Tuesday, December 20, 2016


So, I recently became a father. Well, okay, technically I am about to become a step-father, but I don't like the term step-father. I like to live by this popular quote...

I just wanted to clarify before moving forward, here. Now that you are up to speed, back down to business. So, I recently became a father.

My daughter is two (going on 13) and we have been living together as a family for about six months now. She was barely two when I first met her, but it didn't take long before I got the coveted invite, in an adorable toddler voice to, "play with me in my room." This was sort of the first inroads. She is pretty friendly and outgoing to begin with, so we were still a ways away from any sort of real connection, but it was a start. It would be about four months later until the living together would come into play, but it's safe to say the little one at least liked me somewhat from the get-go.

As the living arrangement came into play, there were your basic ins, your basic outs and your basic what have yous. I mean, there is a reason they call it the "terrible twos", right? She would start to test me, somewhat in the same way she would test her mother. In that way, I was sort of in, being treated like a parent or at least a large human with whom she felt comfortable enough to test boundaries. Truth be told, though, there was still something missing. Still something that would often leave me saddened and discouraged at the end of the day. The full connection, that a dad might feel,  was not quite there and as a "new" parent thrown into this family dynamic, it was easy to wonder if that connection would ever come.

Children, naturally, have a genuine, ready made bond or deep connection to their birth parents. As a "stepparent" there's a chance you may never get that feeling. Quite honestly, there are probably some "stepparents" who are pretty resigned to that fact and don't give a darn (pardon my French) or some that don't even think about that connection and don't  even try. I am neither of those stepparents. So that's where the saddened, discouraged feelings would mainly come from. I mean, this is a child who I have sworn to love and protect for the rest of my life so, yeah, I was hoping she would hold me in somewhat parental esteem at some point, however unrealistic that might be. I mean, when I proposed it was a proposal to both mother and daughter. A proposal for both of them to spend their lives with me. My lady is no dummy, nor is she selfish. Her daughter, rightfully so, comes first, so she would not have said yes unless she thought I would be good for her daughter in the first place, but her daughter, being two also didn't really get a say, per se. In fact, the marriage concept has still not quite sunk in since the toddler's response to a mention of this life changing event has generally been, "I'm getting married too...to my granddaughter." Hilarious and adorable, right? My point thought, which might actually be hidden in this paragraph somewhere, is she has accepted me, but there was still a missing piece to the puzzle. Not too long ago, that piece showed up, in the form of nap time.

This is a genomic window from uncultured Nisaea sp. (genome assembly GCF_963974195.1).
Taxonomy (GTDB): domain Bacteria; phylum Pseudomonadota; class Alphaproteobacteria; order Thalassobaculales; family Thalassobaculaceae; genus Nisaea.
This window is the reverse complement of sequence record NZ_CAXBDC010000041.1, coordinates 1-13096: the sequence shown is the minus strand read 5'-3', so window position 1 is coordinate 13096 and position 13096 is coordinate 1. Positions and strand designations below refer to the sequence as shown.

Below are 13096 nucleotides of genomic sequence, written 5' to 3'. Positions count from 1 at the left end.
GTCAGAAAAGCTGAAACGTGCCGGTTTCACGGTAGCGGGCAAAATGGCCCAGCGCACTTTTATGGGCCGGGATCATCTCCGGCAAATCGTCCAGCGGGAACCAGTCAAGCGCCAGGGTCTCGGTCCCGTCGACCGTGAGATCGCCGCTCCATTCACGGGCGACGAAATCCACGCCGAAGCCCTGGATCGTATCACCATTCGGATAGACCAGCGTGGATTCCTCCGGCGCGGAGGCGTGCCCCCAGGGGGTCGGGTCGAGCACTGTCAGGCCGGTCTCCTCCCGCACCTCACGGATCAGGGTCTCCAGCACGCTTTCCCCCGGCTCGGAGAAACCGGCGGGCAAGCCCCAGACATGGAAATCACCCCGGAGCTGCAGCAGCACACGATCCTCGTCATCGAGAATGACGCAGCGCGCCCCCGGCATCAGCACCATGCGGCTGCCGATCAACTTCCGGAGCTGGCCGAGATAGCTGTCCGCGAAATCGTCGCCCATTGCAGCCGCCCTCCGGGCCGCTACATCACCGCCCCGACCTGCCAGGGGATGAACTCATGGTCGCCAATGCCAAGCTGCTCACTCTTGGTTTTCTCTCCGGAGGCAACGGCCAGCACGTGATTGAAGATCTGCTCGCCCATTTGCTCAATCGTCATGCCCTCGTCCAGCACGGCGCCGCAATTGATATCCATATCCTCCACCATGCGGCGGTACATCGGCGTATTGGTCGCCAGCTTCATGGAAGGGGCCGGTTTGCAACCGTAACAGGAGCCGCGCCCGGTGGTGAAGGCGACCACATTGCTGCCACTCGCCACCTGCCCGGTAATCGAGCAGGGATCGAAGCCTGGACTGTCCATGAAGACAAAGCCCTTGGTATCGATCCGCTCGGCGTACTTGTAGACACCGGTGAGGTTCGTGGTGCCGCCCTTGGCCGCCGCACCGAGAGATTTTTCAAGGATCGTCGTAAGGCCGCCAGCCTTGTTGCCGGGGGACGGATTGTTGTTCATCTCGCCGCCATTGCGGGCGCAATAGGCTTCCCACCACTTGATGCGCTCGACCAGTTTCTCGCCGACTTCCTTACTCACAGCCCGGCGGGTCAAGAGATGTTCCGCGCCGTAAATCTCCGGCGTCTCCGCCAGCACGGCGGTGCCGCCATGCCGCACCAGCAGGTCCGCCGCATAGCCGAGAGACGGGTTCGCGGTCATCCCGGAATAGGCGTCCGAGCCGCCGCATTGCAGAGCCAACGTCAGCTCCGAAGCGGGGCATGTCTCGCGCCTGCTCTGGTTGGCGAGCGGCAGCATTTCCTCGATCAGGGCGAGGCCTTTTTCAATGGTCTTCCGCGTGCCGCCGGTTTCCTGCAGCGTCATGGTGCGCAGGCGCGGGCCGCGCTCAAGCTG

Yes, nap time. Simple as that. As her nap time approached one day, the little one, ever so sweetly, asked me"will you lay with me". Now, this may not seem like much more than a heart melting moment to most, but to me this was huge! This was her really accepting me into her and her mother's life. See, kids will play and talk with many different people that pass through, but laying with them, during nap time? That's not an invite toddlers will just bandy about. Oh no, that's about as big of a sign of trust that a two-year old can offer and it not only warmed my little heart, but it made me feel accepted and, for the first time, like a full fledged dad. There will be plenty more of these moments to come and I am looking forward to sharing some of them, as I learn the joys of fatherhood and family life.

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